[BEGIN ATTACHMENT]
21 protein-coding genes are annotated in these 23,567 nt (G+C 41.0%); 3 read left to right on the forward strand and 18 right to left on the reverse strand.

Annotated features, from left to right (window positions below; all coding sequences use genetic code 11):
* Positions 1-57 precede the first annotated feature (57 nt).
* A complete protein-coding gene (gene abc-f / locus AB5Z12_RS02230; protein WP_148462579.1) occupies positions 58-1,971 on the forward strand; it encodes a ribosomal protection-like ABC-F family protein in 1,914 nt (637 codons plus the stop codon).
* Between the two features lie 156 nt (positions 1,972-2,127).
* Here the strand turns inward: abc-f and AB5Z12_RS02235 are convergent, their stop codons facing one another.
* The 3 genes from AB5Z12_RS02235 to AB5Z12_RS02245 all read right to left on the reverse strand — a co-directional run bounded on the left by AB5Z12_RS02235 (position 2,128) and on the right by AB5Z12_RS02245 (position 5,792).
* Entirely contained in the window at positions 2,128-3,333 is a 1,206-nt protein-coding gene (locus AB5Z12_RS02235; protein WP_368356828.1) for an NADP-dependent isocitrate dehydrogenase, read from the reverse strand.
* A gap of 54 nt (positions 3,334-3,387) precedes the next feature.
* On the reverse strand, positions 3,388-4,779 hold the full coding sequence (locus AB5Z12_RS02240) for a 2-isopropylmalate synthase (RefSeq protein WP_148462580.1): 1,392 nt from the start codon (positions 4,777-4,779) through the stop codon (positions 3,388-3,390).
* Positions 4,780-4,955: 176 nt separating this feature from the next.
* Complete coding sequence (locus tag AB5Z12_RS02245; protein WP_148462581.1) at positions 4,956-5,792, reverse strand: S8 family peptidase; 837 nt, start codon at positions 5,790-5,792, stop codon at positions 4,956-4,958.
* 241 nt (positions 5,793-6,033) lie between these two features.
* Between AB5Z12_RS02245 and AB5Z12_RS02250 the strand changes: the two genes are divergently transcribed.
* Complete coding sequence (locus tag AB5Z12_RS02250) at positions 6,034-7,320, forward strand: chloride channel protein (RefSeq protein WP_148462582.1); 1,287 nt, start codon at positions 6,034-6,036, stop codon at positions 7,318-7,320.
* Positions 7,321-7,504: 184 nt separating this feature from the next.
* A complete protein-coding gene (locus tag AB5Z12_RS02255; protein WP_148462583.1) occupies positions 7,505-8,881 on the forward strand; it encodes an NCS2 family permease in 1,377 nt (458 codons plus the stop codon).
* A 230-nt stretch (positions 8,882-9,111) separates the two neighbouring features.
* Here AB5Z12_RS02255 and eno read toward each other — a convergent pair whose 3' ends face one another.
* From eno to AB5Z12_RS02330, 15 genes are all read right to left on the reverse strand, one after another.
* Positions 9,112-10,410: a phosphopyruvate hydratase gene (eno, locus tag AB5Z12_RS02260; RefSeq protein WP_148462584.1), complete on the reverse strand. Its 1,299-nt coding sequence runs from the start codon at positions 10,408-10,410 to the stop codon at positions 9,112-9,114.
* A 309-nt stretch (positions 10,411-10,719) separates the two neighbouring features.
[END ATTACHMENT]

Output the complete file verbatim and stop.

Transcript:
21 protein-coding genes are annotated in these 23,567 nt (G+C 41.0%); 3 read left to right on the forward strand and 18 right to left on the reverse strand.

Annotated features, from left to right (window positions below; all coding sequences use genetic code 11):
* Positions 1-57 precede the first annotated feature (57 nt).
* A complete protein-coding gene (gene abc-f / locus AB5Z12_RS02230; protein WP_148462579.1) occupies positions 58-1,971 on the forward strand; it encodes a ribosomal protection-like ABC-F family protein in 1,914 nt (637 codons plus the stop codon).
* Between the two features lie 156 nt (positions 1,972-2,127).
* Here the strand turns inward: abc-f and AB5Z12_RS02235 are convergent, their stop codons facing one another.
* The 3 genes from AB5Z12_RS02235 to AB5Z12_RS02245 all read right to left on the reverse strand — a co-directional run bounded on the left by AB5Z12_RS02235 (position 2,128) and on the right by AB5Z12_RS02245 (position 5,792).
* Entirely contained in the window at positions 2,128-3,333 is a 1,206-nt protein-coding gene (locus AB5Z12_RS02235; protein WP_368356828.1) for an NADP-dependent isocitrate dehydrogenase, read from the reverse strand.
* A gap of 54 nt (positions 3,334-3,387) precedes the next feature.
* On the reverse strand, positions 3,388-4,779 hold the full coding sequence (locus AB5Z12_RS02240) for a 2-isopropylmalate synthase (RefSeq protein WP_148462580.1): 1,392 nt from the start codon (positions 4,777-4,779) through the stop codon (positions 3,388-3,390).
* Positions 4,780-4,955: 176 nt separating this feature from the next.
* Complete coding sequence (locus tag AB5Z12_RS02245; protein WP_148462581.1) at positions 4,956-5,792, reverse strand: S8 family peptidase; 837 nt, start codon at positions 5,790-5,792, stop codon at positions 4,956-4,958.
* 241 nt (positions 5,793-6,033) lie between these two features.
* Between AB5Z12_RS02245 and AB5Z12_RS02250 the strand changes: the two genes are divergently transcribed.
* Complete coding sequence (locus tag AB5Z12_RS02250) at positions 6,034-7,320, forward strand: chloride channel protein (RefSeq protein WP_148462582.1); 1,287 nt, start codon at positions 6,034-6,036, stop codon at positions 7,318-7,320.
* Positions 7,321-7,504: 184 nt separating this feature from the next.
* A complete protein-coding gene (locus tag AB5Z12_RS02255; protein WP_148462583.1) occupies positions 7,505-8,881 on the forward strand; it encodes an NCS2 family permease in 1,377 nt (458 codons plus the stop codon).
* A 230-nt stretch (positions 8,882-9,111) separates the two neighbouring features.
* Here AB5Z12_RS02255 and eno read toward each other — a convergent pair whose 3' ends face one another.
* From eno to AB5Z12_RS02330, 15 genes are all read right to left on the reverse strand, one after another.
* Positions 9,112-10,410: a phosphopyruvate hydratase gene (eno, locus tag AB5Z12_RS02260; RefSeq protein WP_148462584.1), complete on the reverse strand. Its 1,299-nt coding sequence runs from the start codon at positions 10,408-10,410 to the stop codon at positions 9,112-9,114.
* A 309-nt stretch (positions 10,411-10,719) separates the two neighbouring features.